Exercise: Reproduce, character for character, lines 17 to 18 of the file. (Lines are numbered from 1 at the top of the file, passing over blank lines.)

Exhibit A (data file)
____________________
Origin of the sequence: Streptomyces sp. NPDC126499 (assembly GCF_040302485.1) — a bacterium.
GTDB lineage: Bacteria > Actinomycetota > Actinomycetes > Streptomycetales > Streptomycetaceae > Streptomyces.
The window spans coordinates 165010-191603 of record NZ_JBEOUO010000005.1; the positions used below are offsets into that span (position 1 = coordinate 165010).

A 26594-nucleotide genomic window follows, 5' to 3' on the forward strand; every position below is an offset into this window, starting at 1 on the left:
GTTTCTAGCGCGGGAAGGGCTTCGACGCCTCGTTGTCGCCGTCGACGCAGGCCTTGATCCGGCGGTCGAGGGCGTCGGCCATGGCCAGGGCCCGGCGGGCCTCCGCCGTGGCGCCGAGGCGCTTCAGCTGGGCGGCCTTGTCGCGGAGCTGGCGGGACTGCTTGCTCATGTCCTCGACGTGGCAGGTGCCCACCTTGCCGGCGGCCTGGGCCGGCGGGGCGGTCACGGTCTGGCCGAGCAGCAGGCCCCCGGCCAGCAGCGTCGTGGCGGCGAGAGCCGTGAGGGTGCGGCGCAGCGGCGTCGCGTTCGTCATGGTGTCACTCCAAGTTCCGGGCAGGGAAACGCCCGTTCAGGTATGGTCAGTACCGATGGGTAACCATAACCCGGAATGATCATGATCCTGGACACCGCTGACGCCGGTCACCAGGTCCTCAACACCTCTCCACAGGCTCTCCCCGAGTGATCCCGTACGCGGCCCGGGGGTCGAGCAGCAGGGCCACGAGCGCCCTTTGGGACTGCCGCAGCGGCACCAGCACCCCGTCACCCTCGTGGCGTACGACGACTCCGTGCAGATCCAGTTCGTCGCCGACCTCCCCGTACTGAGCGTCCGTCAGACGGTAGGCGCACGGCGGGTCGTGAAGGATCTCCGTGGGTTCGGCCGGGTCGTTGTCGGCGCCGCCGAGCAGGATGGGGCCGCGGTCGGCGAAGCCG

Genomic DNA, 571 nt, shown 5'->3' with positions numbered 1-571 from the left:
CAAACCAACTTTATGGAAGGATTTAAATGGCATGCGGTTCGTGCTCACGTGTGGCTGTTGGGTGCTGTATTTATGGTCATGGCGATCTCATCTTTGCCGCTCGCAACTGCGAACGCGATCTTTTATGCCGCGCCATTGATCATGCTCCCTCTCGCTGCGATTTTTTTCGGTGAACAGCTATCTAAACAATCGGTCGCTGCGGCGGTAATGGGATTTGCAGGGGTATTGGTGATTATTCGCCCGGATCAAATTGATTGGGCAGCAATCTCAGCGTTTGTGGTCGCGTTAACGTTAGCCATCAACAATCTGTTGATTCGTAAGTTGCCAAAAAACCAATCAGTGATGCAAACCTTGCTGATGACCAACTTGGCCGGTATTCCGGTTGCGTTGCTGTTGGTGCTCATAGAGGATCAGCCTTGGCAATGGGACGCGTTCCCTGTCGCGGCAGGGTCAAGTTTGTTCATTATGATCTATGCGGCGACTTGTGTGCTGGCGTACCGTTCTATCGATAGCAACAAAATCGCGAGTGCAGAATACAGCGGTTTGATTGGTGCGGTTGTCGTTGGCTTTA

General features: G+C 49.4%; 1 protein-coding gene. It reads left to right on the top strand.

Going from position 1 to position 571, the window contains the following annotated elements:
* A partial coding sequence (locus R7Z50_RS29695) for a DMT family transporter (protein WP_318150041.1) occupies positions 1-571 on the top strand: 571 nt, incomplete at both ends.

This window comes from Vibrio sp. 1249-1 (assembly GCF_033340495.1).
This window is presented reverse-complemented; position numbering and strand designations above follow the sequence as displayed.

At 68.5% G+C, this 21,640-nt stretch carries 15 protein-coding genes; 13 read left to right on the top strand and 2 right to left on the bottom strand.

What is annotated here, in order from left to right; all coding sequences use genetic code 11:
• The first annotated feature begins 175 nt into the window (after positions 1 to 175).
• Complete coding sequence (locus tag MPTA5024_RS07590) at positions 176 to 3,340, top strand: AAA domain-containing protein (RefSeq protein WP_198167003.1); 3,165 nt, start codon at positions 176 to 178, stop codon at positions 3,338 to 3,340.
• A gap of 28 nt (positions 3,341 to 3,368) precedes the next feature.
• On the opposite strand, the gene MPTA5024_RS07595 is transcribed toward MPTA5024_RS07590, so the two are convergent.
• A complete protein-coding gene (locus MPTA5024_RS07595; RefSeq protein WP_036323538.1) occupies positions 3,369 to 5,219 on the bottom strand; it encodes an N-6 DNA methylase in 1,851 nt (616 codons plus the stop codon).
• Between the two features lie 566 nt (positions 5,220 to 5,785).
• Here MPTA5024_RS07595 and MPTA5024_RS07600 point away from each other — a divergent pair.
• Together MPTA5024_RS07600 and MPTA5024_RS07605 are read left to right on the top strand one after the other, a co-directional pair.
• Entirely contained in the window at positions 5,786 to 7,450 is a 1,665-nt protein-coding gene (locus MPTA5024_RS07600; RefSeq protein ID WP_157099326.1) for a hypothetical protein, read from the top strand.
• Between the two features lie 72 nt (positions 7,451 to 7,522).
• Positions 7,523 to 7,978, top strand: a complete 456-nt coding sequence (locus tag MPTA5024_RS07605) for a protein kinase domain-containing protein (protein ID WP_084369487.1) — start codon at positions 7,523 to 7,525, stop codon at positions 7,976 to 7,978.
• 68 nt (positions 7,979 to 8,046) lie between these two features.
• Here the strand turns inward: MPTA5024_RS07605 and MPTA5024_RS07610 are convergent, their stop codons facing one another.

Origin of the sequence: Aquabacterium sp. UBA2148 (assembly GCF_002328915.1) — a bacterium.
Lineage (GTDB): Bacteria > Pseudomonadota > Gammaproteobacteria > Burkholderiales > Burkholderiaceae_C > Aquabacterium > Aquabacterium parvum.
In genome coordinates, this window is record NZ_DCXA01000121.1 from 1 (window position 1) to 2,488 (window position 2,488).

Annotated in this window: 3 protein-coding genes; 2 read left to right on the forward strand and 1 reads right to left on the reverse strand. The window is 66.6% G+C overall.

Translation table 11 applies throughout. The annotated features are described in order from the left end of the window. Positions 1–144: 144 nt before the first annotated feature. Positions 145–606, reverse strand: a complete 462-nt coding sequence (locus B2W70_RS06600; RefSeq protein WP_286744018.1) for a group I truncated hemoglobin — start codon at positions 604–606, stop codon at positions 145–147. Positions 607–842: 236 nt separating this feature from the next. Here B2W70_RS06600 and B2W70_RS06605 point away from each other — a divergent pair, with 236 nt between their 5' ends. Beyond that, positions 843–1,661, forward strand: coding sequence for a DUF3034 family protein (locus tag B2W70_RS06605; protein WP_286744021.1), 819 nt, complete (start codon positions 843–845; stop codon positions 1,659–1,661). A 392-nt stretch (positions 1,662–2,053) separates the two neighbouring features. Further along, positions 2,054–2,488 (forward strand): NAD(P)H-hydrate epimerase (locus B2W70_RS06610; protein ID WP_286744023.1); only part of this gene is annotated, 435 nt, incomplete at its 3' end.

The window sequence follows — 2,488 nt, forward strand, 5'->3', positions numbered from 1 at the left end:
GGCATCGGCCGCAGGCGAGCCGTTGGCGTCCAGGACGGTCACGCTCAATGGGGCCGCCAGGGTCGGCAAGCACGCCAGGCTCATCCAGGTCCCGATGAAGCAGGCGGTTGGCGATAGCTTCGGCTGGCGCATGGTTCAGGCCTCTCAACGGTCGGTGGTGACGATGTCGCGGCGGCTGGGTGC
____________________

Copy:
• A gap of 28 nt (positions 3,341 to 3,368) precedes the next feature.
• On the opposite strand, the gene MPTA5024_RS07595 is transcribed toward MPTA5024_RS07590, so the two are convergent.